We all enroll in yoga class expecting to engage in stretching and strenghening movements that, over time will make us look and feel better. Maybe want to lose some weight or have a firmer, more toned body. Or we have stressful jobs and want to work off some of the tension we bring home from them. Or we feel guilty about not exercising and figure we ought to do something physical.
By joining a gym or taking up jogging can only make you lose those extra pounds and accomplish those goals. We are drawn to yoga looking for something more, either consciously or at some deeper level. We may be seeking more meaning in our lives. Or greater self-control. Or to know ourselves better.These are among the promises of yoga.
As individuals, we may have strong spiritual beliefs, but our culture frowns on letting these strongly affct our dealings in the real world. Things were quite different in ancient India, where Yoga developed. There, the touchstone of reality was the spiritual world, and life on earth was seen as a mere reflection, described by the Sanskrit word Maya.
If you have made up your mind to find joy within yourself, sooner or Later you shall find it – Paramahansa Yogananda.
Paramahansa Yogananda – A true Yogi
Believing that development of the soul was the purpose of living in a body, yoga’s early teachers would only take on prospective students after they had mastered yoga’s ethical precepts. It is different in the twenty-first century West. Usually only serious students who Continue reading “Yoga – the ethical precepts” »
Hyms and charms of Ayurveda
Ayurveda, the mother of all medical systems, proves the saying ‘old is gold’. It is 5000 years old and helps in some great cures. It does not emphasize on fighting specific diseases as such but focuses on the well-being of the whole system, and helps to develop total good health. In medical science too, despite the many branches, it is said that there is one ultimate medical system from which every other system arises. This ultimate medicine system is Ayurveda. While biology and modern medical science deal with knowledge and remedies of specific diseases, Ayurveda deals with every aspect of life – dharma (essential duties as per status or position), artha (wealth or goals), karma (actions and obligations) and moksh (liberation from every bondage).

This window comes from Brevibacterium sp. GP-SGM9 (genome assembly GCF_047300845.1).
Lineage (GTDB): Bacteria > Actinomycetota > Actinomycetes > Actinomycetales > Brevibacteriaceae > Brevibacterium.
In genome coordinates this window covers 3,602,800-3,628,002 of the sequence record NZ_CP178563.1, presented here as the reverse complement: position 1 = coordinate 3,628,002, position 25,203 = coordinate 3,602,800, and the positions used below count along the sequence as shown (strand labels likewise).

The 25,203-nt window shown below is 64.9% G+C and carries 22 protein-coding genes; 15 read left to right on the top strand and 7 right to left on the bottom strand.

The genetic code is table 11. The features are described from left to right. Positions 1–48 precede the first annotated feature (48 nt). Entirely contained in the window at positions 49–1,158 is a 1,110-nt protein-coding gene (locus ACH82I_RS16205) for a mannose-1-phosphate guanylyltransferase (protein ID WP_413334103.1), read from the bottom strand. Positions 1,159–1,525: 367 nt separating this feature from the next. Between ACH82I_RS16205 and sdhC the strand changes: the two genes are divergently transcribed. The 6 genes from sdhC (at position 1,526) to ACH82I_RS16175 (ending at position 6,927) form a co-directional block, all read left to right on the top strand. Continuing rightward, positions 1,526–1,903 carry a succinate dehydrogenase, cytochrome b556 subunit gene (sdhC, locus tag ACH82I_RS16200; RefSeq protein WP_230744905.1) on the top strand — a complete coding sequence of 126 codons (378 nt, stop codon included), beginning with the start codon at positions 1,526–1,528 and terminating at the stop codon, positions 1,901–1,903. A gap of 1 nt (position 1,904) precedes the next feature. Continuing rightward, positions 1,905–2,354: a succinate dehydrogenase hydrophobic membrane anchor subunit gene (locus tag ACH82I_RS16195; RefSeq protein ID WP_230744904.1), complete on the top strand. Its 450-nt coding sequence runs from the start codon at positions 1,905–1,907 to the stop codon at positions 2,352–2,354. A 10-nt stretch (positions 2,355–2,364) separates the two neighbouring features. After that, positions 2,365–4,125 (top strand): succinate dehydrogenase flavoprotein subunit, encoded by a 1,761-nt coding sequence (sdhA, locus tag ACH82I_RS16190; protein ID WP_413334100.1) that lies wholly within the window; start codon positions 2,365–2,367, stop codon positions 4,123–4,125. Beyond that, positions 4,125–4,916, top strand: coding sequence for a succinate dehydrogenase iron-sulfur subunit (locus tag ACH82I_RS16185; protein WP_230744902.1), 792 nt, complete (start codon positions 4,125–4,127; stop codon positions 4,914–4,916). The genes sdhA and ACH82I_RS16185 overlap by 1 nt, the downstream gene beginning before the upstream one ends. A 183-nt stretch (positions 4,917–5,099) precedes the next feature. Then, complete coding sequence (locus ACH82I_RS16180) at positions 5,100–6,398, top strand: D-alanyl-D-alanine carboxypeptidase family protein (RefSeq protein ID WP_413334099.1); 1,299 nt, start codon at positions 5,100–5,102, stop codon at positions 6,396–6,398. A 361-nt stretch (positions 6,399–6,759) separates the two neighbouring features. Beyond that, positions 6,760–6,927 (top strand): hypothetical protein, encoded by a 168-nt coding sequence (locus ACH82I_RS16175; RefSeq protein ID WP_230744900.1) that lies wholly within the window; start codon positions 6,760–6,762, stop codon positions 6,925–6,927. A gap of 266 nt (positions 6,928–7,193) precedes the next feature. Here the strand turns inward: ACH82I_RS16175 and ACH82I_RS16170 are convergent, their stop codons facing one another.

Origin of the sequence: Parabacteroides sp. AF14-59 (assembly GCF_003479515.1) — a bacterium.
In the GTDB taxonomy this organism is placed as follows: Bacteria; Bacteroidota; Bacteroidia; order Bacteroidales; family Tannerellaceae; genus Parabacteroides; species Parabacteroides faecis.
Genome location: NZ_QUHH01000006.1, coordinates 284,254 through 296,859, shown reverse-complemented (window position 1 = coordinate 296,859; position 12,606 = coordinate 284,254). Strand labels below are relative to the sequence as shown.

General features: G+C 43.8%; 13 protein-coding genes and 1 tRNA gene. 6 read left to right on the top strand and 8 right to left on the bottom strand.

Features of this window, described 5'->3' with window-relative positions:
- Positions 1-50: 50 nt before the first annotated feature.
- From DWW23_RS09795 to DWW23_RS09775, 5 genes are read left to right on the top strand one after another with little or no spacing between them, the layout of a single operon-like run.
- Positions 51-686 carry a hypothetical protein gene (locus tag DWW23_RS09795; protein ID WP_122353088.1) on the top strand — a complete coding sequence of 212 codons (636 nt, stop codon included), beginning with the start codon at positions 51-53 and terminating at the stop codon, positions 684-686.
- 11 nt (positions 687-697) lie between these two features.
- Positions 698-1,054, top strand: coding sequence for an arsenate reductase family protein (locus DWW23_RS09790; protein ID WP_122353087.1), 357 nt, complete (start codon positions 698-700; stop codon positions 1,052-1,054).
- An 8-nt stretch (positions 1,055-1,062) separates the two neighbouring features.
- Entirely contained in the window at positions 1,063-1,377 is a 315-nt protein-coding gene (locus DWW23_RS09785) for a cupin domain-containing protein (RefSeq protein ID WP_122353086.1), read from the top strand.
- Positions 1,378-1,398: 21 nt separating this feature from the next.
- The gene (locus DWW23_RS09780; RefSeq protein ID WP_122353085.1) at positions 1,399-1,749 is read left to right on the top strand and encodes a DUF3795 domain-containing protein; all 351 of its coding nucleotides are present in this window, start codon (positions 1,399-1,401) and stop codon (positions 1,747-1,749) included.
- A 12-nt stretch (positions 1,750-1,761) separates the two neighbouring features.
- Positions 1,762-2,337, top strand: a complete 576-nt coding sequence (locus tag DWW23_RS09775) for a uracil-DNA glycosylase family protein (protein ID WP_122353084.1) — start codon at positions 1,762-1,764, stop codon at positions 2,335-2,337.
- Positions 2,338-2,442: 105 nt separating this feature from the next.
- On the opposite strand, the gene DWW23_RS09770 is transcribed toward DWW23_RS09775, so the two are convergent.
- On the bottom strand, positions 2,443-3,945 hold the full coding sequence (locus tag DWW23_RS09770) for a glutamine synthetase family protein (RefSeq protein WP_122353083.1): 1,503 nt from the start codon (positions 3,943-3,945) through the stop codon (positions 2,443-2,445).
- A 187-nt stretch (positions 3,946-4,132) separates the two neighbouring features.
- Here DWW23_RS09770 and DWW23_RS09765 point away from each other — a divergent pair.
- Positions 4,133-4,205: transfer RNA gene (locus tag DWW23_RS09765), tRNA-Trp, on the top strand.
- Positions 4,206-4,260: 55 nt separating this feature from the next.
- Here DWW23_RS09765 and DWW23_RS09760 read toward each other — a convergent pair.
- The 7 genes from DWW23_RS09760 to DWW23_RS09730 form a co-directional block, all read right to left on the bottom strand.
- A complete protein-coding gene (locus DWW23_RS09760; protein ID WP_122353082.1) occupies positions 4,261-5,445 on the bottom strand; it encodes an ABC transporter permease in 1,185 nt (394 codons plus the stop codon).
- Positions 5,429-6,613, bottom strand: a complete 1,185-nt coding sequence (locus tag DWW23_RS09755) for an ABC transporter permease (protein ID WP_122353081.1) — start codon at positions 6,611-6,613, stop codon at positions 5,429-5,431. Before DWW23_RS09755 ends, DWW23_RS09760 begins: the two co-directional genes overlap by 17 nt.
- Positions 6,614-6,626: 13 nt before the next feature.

Western Herbal medicine is very limited in its approaches to chronic pain conditions and instant reliefs. Traditional Chinese Medicine offers various techniques and different formulas for treating the sick after good amount of time is spent on diagnosis while on the other hand Ayurveda looks into the holistic well-being of individuals and global societies. Ayurveda considers eating mushrooms as tamasic in contrast to Chinese medicine which claims eating mushrooms in good for mind and ability to meditate.
Ayurveda is thus both classical and progressive in the sense that its eternal character helps to solve contemporary problems. Knowledge of the human body has always been of fundamental importance to mankind for its survival and attainment of physical, mental and spiritual development. Based on the writings of the disciples of Atreya (one of the great Indian sages), Ayurveda covers eight disciplines, also called Ashtanga Ayurveda. Ayurveda came about as a science at a time when spiritualism and yogic technologies failed to stop the spread of ill health and diseases and epidemics were widespread. Causes of diseases, signs and symptoms, and drugs to restrict their spread were thus learnt through a scientific methodology. This resulted in the holistic and integrated approach of Ayurveda.
Preventive medicine is one of the most Continue reading “Magic Mushrooms………………” »